The most important characters in the story “Brokeback Mountain” by Annie Proulx are Ennis Del Mar and Jack Twist who are the protagonists. The other characters mentioned in the text are episodic and secondary. They help build the context and the social setting.…


Ennis Del Mar

Ennis Del Mar is one of the main characters, whose perspective the narrator uses occasionally. His name is ironic and symbolical as ‘Del Mar’ translates as ‘of the sea’, but Ennis was happiest away from the sea, on Brokeback Mountain when he met Jack.

Outer characterization

Ennis’s outer characterization at the time of the narration presents him as an older man (probably in his forties), living in a trailer, and recently unemployed as his employer decided to sell his ranch.

From the backstory about him and Jack, we also know that he has two daughters with a woman named Alma whom he married and subsequently divorced. He has a brother and a sister, and his parents died in a car accident. All his life he struggled with a precarious economic situation. He also dropped out of high school due to not having enough money, and had various jobs at ranches.

His physical portrait is conveyed at the age of nearly 20 when he meets Jack:

Ennis, high-arched nose and narrow face, was scruffy and a little cave-chested, balanced a small torso on long, caliper legs, and possessed a muscular and supple body made for the horse and for fighting. His reflexes were uncommonly quick, and he was farsighted enough to dislike reading anything except Hamley’s saddle catalogue. (p. 34, ll. 18-22)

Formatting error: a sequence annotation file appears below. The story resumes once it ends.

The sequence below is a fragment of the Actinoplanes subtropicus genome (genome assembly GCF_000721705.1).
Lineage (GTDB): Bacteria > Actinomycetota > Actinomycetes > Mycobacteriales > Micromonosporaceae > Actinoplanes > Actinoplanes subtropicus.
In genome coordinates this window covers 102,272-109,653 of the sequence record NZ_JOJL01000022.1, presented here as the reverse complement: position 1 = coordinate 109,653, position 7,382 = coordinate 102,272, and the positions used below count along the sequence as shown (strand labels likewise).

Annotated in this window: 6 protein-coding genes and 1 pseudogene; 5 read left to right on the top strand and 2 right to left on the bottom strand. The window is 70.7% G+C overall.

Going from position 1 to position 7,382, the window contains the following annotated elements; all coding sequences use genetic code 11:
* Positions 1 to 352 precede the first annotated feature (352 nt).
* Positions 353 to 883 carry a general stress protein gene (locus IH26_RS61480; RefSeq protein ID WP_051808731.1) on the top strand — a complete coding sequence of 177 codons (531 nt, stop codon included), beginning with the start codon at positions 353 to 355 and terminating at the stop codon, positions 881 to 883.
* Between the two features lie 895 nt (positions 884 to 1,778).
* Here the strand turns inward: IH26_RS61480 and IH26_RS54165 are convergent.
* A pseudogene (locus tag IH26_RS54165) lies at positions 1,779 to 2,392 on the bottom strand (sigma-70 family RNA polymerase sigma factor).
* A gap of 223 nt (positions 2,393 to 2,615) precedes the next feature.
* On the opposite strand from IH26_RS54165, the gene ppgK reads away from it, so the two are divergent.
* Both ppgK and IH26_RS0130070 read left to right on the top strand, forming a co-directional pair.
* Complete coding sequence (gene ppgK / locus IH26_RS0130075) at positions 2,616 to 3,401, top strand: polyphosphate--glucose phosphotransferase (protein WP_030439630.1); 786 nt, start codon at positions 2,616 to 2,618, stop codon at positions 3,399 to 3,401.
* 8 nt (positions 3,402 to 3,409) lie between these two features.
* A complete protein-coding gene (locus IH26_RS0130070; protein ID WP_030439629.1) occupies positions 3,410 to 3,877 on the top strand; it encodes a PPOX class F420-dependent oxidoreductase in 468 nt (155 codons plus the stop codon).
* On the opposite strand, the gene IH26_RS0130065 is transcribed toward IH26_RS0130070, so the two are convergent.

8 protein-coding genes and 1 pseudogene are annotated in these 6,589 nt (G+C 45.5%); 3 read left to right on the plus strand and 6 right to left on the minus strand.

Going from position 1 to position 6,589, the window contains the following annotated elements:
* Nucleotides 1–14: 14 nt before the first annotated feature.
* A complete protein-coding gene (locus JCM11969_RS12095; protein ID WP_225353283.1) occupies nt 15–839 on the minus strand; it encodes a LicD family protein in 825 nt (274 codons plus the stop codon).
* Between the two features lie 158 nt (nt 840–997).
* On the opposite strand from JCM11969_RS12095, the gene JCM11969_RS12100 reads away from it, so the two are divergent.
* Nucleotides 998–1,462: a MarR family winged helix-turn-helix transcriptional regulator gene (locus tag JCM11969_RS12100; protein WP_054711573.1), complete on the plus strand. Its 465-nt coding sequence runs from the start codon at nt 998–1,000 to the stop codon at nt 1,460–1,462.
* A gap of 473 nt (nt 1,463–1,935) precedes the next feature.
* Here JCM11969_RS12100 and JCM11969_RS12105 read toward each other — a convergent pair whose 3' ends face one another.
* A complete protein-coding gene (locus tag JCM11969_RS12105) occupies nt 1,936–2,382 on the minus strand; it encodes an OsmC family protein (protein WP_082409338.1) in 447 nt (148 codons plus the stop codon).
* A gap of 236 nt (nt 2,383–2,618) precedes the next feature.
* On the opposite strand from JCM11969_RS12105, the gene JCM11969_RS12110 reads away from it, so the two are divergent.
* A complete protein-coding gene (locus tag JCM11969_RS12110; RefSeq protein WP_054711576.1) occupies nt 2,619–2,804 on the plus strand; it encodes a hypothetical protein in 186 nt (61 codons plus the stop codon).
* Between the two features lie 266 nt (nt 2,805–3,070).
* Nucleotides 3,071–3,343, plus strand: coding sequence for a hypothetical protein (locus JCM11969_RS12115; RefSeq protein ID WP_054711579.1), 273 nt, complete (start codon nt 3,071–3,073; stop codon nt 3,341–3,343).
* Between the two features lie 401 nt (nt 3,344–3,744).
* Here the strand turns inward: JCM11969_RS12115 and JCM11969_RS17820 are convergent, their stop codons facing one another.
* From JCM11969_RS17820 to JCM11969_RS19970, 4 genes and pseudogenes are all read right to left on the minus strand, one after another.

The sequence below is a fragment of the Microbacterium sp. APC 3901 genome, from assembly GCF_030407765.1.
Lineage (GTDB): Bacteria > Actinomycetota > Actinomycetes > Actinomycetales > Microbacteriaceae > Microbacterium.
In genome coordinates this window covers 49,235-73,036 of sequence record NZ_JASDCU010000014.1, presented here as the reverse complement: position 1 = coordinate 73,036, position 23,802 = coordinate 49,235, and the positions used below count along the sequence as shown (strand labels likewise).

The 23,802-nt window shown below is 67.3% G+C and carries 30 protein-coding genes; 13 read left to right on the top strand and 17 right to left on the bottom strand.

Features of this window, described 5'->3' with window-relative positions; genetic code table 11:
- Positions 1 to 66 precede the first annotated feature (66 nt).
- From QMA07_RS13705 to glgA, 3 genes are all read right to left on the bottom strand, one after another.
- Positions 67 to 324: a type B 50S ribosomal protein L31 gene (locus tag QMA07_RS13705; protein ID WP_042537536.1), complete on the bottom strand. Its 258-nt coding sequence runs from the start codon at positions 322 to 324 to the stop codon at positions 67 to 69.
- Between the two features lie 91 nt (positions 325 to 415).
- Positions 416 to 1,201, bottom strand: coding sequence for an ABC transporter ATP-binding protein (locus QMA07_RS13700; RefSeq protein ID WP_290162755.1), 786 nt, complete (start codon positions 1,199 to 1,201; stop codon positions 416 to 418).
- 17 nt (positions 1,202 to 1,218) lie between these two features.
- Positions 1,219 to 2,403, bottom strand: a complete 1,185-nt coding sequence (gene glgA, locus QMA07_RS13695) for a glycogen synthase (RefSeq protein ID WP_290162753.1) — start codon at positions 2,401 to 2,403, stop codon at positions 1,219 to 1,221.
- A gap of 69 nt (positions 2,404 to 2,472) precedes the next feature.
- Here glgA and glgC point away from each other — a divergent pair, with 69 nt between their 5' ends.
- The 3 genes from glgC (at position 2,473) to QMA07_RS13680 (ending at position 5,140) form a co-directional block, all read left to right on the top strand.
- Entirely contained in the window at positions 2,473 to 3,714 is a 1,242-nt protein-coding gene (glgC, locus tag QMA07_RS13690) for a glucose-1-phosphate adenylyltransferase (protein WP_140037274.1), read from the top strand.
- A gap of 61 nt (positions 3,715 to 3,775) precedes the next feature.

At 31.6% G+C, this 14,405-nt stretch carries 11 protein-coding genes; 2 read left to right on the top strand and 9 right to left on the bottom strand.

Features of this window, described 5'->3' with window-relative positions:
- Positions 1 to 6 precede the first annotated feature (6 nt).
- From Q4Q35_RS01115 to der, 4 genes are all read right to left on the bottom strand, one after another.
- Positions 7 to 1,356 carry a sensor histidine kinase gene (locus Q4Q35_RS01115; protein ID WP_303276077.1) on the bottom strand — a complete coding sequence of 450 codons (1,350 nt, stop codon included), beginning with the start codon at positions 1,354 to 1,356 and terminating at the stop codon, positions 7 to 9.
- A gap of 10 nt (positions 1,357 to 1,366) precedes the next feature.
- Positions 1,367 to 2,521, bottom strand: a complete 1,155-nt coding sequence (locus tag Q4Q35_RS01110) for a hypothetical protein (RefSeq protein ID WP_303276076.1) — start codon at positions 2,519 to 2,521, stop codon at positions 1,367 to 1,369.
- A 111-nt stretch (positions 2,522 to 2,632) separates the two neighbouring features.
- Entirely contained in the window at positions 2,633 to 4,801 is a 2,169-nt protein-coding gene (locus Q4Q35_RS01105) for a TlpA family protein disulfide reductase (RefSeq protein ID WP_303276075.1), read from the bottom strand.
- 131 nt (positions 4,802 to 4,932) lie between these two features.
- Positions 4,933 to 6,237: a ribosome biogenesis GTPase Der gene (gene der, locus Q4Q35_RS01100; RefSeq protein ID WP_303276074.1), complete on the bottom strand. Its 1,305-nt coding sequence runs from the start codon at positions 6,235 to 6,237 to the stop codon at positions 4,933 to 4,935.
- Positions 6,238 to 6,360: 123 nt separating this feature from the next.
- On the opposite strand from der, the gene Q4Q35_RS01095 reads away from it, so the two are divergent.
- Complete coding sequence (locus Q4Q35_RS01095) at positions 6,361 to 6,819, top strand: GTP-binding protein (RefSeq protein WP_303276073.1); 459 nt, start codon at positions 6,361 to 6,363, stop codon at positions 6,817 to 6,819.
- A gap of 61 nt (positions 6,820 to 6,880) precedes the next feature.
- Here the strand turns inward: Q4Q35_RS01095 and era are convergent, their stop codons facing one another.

When he and Jack meet, he is hired as a camp tender for a herd of sheep, but he soon switches places with Jack and becomes the herder.

Inner characterization

Ennis’s inner characterization is complex, as it follows the man’s development over 20 years. His characterization is mostly conveyed in relation to Jack.

When he first meets Jack and they go to work on Brokeback Mountain, he comes across as friendly and helpful. He does not complain like…


Jack Twist

Jack is the second main character in the story. As with Ennis, the narrator occasionally uses his perspective when conveying the events. His name (“Twist”) is also symbolical as it suggests Jack’s preference for the opposite sex, and hints at the fact that he twists the truth when he talks to Ennis (he does not tell him about other affairs with men or that their employer knows about their affair).

Outer characterization

According to his outer characterization, he comes from a family of ranchers and did not receive higher education. In the course of the story, he becomes a rodeo competitor for a brief time and marries the girl of a wealthy man with whom he has a son. His physical portrait is conveyed around the age of 20 when he meets Ennis:

At first glance Jack seemed fair enough, with his curly hair and quick laugh, but for a small man he carried some weight in the haunch and his smile disclosed buckteeth, not pronounced enough to let him eat popcorn out of the neck of a jug, but noticeable. (p. 34, ll. 10-14)

Inner characterization

Jack’s inner characterization is conveyed through his actions, attitude, and thoughts. The conversations he has with Ennis suggest that Jack had a difficult relationship with his father: “Jack said his father had been a pretty well-known bull rider years back …

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